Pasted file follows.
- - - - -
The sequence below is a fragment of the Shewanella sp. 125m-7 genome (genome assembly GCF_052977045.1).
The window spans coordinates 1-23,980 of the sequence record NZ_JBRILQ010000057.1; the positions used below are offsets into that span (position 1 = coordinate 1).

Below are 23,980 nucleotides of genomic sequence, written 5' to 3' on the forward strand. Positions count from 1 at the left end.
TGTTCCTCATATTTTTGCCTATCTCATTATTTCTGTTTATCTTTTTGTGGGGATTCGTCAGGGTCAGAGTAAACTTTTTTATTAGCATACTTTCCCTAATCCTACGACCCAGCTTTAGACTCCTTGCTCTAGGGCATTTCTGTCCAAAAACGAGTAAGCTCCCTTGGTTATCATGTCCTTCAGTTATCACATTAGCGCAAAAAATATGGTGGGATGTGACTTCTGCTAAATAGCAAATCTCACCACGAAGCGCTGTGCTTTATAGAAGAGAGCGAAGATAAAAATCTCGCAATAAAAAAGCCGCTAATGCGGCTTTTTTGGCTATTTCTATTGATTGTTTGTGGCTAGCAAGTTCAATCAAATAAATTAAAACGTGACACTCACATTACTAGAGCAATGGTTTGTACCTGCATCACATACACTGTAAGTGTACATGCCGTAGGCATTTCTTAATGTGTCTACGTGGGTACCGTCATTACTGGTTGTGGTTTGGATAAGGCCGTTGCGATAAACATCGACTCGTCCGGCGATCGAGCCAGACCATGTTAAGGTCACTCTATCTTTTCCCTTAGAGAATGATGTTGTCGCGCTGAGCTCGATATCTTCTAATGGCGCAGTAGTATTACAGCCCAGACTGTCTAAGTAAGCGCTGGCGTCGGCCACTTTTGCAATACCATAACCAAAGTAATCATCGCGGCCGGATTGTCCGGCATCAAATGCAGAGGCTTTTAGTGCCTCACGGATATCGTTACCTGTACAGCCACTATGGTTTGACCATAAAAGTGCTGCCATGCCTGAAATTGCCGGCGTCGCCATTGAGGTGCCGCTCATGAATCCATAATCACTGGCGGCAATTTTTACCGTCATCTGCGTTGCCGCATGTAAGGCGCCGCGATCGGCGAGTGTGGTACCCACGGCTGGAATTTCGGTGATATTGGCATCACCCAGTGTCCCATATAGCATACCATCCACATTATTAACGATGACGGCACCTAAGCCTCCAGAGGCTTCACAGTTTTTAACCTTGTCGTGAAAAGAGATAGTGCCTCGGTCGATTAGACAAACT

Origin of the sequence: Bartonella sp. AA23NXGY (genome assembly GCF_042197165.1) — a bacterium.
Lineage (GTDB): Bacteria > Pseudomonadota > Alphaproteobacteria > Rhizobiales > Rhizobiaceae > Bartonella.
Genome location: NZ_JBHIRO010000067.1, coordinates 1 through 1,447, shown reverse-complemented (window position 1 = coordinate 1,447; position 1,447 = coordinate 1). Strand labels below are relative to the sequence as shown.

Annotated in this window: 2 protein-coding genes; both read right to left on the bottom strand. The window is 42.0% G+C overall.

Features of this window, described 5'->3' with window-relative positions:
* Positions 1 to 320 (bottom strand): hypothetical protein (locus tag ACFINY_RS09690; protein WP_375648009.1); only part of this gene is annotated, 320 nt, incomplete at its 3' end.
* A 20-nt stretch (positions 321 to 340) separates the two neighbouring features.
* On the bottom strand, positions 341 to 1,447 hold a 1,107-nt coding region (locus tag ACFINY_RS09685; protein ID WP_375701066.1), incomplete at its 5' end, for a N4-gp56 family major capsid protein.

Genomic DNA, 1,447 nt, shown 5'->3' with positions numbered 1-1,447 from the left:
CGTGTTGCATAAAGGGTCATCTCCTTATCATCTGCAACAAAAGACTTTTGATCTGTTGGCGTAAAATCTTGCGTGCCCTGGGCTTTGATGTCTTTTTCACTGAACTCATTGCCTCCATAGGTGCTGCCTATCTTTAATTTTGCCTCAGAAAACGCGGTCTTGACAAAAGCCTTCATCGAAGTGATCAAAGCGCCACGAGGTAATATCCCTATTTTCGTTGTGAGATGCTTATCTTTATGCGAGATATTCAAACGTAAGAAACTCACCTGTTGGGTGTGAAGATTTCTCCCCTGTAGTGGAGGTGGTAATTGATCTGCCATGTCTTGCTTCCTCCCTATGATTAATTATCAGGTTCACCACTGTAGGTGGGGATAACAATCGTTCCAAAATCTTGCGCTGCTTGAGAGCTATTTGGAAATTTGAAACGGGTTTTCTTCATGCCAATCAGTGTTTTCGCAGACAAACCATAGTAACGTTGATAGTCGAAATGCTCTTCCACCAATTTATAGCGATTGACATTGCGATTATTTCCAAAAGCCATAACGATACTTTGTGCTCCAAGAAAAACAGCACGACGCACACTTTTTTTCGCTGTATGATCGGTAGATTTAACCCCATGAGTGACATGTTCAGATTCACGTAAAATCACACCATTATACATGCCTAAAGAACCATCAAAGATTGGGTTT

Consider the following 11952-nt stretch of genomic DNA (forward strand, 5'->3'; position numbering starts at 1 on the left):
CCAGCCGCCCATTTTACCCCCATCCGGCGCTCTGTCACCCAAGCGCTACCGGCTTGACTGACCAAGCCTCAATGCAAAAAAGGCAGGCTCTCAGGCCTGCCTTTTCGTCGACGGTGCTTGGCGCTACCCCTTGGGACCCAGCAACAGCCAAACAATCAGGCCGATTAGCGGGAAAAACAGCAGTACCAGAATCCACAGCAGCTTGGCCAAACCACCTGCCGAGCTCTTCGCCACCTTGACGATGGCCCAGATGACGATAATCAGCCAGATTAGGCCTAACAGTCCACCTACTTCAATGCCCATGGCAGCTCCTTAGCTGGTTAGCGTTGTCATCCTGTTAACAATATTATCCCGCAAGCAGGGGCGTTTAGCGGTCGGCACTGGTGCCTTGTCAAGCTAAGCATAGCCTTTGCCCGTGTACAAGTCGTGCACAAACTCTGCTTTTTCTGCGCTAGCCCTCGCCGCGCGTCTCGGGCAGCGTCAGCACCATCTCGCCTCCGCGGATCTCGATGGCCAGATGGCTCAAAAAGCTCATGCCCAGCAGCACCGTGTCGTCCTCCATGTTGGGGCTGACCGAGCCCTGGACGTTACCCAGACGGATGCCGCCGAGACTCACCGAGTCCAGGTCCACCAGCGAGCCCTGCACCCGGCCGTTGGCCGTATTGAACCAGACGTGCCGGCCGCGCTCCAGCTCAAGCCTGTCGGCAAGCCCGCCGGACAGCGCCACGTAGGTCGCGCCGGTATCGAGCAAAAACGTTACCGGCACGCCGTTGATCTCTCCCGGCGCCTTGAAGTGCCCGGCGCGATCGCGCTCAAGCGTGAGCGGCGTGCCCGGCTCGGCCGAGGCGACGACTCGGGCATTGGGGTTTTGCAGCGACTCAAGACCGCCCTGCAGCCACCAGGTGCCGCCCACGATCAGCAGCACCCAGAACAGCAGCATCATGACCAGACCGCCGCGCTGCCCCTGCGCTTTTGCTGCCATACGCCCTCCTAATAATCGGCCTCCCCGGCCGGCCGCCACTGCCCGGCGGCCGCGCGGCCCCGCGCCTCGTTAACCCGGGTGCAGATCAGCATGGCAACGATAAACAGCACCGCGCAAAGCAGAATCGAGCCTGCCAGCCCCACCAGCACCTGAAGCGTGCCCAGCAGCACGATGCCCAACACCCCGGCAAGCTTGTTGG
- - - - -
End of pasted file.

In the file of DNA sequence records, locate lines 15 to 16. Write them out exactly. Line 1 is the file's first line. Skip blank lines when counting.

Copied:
Consider the following 11952-nt stretch of genomic DNA (forward strand, 5'->3'; position numbering starts at 1 on the left):
CCAGCCGCCCATTTTACCCCCATCCGGCGCTCTGTCACCCAAGCGCTACCGGCTTGACTGACCAAGCCTCAATGCAAAAAAGGCAGGCTCTCAGGCCTGCCTTTTCGTCGACGGTGCTTGGCGCTACCCCTTGGGACCCAGCAACAGCCAAACAATCAGGCCGATTAGCGGGAAAAACAGCAGTACCAGAATCCACAGCAGCTTGGCCAAACCACCTGCCGAGCTCTTCGCCACCTTGACGATGGCCCAGATGACGATAATCAGCCAGATTAGGCCTAACAGTCCACCTACTTCAATGCCCATGGCAGCTCCTTAGCTGGTTAGCGTTGTCATCCTGTTAACAATATTATCCCGCAAGCAGGGGCGTTTAGCGGTCGGCACTGGTGCCTTGTCAAGCTAAGCATAGCCTTTGCCCGTGTACAAGTCGTGCACAAACTCTGCTTTTTCTGCGCTAGCCCTCGCCGCGCGTCTCGGGCAGCGTCAGCACCATCTCGCCTCCGCGGATCTCGATGGCCAGATGGCTCAAAAAGCTCATGCCCAGCAGCACCGTGTCGTCCTCCATGTTGGGGCTGACCGAGCCCTGGACGTTACCCAGACGGATGCCGCCGAGACTCACCGAGTCCAGGTCCACCAGCGAGCCCTGCACCCGGCCGTTGGCCGTATTGAACCAGACGTGCCGGCCGCGCTCCAGCTCAAGCCTGTCGGCAAGCCCGCCGGACAGCGCCACGTAGGTCGCGCCGGTATCGAGCAAAAACGTTACCGGCACGCCGTTGATCTCTCCCGGCGCCTTGAAGTGCCCGGCGCGATCGCGCTCAAGCGTGAGCGGCGTGCCCGGCTCGGCCGAGGCGACGACTCGGGCATTGGGGTTTTGCAGCGACTCAAGACCGCCCTGCAGCCACCAGGTGCCGCCCACGATCAGCAGCACCCAGAACAGCAGCATCATGACCAGACCGCCGCGCTGCCCCTGCGCTTTTGCTGCCATACGCCCTCCTAATAATCGGCCTCCCCGGCCGGCCGCCACTGCCCGGCGGCCGCGCGGCCCCGCGCCTCGTTAACCCGGGTGCAGATCAGCATGGCAACGATAAACAGCACCGCGCAAAGCAGAATCGAGCCTGCCAGCCCCACCAGCACCTGAAGCGTGCCCAGCAGCACGATGCCCAACACCCCGGCAAGCTTGTTGG